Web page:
Reduction of the collision risk of bats on onshore wind turbines (RENEBAT II): Results of a research project

  • Published source details Behr O., Brinkmann R., Korner-Nievergelt F., Nagy M., Niermann I., Reich M. & Simon R. (2016) Reduktion des Kollisionsrisikos von Fledermäusen an Onshore-Windenergieanlagen (RENEBAT II): Ergebnisse eines Forschungsvorhabens. Institut für Umweltplanung, Hannover report, Umwelt und Raum Bd. 7, 369pp.


This study is summarised as evidence for the following.

Action Category

Automatically reduce turbine blade rotation when bat activity is high

Action Link
Bat Conservation
  1. Automatically reduce turbine blade rotation when bat activity is high

    A replicated, paired sites study in 2012 at eight pairs of wind turbines in Germany (Behr et al 2016) found that using automated ‘bat-friendly’ operating systems that reduced turbine blade rotation speed resulted in fewer bat fatalities than at conventionally operated wind turbines. Total bat fatalities and average collision rates were lower at automated turbines (total 2 bat fatalities, 0.01 fatalities/turbine/night) than at conventionally operated turbines (total 21 bat fatalities, 0.06 fatalities/turbine/night). At automated turbines, predictive models identified periods of high fatality risk and low energy yield from bat activity and wind speed data. During these periods, rotor blades were moved parallel to the wind to reduce rotation speed according to a target bat fatality rate (0.012 fatalities/turbine/night). Conventionally operated turbines rotated freely. At each of eight sites, automated and conventional operating modes were alternated weekly between two paired turbines over 14 weeks in July–October 2012. Carcass searches were carried out daily. Carcass counts were corrected to account for searcher efficiency and removal by scavengers. If applied to all turbines, it was estimated that automated operation would result in annual energy losses of 2.1%.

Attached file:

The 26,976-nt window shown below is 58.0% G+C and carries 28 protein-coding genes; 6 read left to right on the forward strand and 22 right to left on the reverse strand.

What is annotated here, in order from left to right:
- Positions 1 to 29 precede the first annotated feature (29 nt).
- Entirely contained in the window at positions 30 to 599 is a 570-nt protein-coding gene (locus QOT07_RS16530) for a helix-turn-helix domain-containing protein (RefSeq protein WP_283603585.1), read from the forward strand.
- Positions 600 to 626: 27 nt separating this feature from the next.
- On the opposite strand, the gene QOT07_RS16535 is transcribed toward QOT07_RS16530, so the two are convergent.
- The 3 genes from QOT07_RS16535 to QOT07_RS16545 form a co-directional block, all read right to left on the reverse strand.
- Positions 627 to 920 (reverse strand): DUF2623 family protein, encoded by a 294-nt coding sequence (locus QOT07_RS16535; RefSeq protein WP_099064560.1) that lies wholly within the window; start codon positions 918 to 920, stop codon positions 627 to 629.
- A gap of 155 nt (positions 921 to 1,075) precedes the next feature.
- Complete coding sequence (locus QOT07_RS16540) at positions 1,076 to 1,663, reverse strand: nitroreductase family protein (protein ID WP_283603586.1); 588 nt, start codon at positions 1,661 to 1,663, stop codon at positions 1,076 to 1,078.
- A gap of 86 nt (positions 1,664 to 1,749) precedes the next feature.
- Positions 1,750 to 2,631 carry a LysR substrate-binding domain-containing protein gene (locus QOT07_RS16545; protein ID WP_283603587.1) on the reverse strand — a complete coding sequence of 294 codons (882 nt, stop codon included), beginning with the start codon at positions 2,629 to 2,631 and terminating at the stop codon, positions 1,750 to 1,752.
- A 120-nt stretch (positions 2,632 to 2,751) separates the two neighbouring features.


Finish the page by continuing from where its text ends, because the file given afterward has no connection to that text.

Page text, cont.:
(Summarised by: Anna Berthinussen)

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